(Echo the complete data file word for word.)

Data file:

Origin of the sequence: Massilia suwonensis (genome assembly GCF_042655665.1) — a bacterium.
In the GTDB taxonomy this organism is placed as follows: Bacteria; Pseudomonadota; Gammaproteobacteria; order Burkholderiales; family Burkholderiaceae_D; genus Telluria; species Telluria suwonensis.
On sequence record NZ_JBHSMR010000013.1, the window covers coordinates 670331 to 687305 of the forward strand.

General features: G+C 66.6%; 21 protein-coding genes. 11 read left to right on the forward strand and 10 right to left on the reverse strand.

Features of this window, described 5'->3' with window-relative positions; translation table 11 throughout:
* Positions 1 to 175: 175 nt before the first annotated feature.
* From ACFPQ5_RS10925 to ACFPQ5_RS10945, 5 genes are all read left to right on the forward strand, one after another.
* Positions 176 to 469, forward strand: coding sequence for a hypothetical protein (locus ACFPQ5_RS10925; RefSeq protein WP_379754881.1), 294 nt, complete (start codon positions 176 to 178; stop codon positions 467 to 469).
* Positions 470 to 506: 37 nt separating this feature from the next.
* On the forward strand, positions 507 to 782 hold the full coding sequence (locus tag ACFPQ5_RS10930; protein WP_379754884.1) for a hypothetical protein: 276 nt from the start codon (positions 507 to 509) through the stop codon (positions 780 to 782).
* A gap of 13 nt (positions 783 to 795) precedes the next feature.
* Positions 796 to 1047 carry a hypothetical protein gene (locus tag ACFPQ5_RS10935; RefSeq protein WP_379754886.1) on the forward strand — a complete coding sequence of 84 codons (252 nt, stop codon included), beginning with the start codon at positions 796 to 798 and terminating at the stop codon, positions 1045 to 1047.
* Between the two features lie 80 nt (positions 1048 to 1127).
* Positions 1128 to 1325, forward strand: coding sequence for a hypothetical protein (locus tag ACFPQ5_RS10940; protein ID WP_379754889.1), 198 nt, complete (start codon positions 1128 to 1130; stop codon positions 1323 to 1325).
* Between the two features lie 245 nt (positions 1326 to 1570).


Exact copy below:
Origin of the sequence: Massilia suwonensis (genome assembly GCF_042655665.1) — a bacterium.
In the GTDB taxonomy this organism is placed as follows: Bacteria; Pseudomonadota; Gammaproteobacteria; order Burkholderiales; family Burkholderiaceae_D; genus Telluria; species Telluria suwonensis.
On sequence record NZ_JBHSMR010000013.1, the window covers coordinates 670331 to 687305 of the forward strand.

General features: G+C 66.6%; 21 protein-coding genes. 11 read left to right on the forward strand and 10 right to left on the reverse strand.

Features of this window, described 5'->3' with window-relative positions; translation table 11 throughout:
* Positions 1 to 175: 175 nt before the first annotated feature.
* From ACFPQ5_RS10925 to ACFPQ5_RS10945, 5 genes are all read left to right on the forward strand, one after another.
* Positions 176 to 469, forward strand: coding sequence for a hypothetical protein (locus ACFPQ5_RS10925; RefSeq protein WP_379754881.1), 294 nt, complete (start codon positions 176 to 178; stop codon positions 467 to 469).
* Positions 470 to 506: 37 nt separating this feature from the next.
* On the forward strand, positions 507 to 782 hold the full coding sequence (locus tag ACFPQ5_RS10930; protein WP_379754884.1) for a hypothetical protein: 276 nt from the start codon (positions 507 to 509) through the stop codon (positions 780 to 782).
* A gap of 13 nt (positions 783 to 795) precedes the next feature.
* Positions 796 to 1047 carry a hypothetical protein gene (locus tag ACFPQ5_RS10935; RefSeq protein WP_379754886.1) on the forward strand — a complete coding sequence of 84 codons (252 nt, stop codon included), beginning with the start codon at positions 796 to 798 and terminating at the stop codon, positions 1045 to 1047.
* Between the two features lie 80 nt (positions 1048 to 1127).
* Positions 1128 to 1325, forward strand: coding sequence for a hypothetical protein (locus tag ACFPQ5_RS10940; protein ID WP_379754889.1), 198 nt, complete (start codon positions 1128 to 1130; stop codon positions 1323 to 1325).
* Between the two features lie 245 nt (positions 1326 to 1570).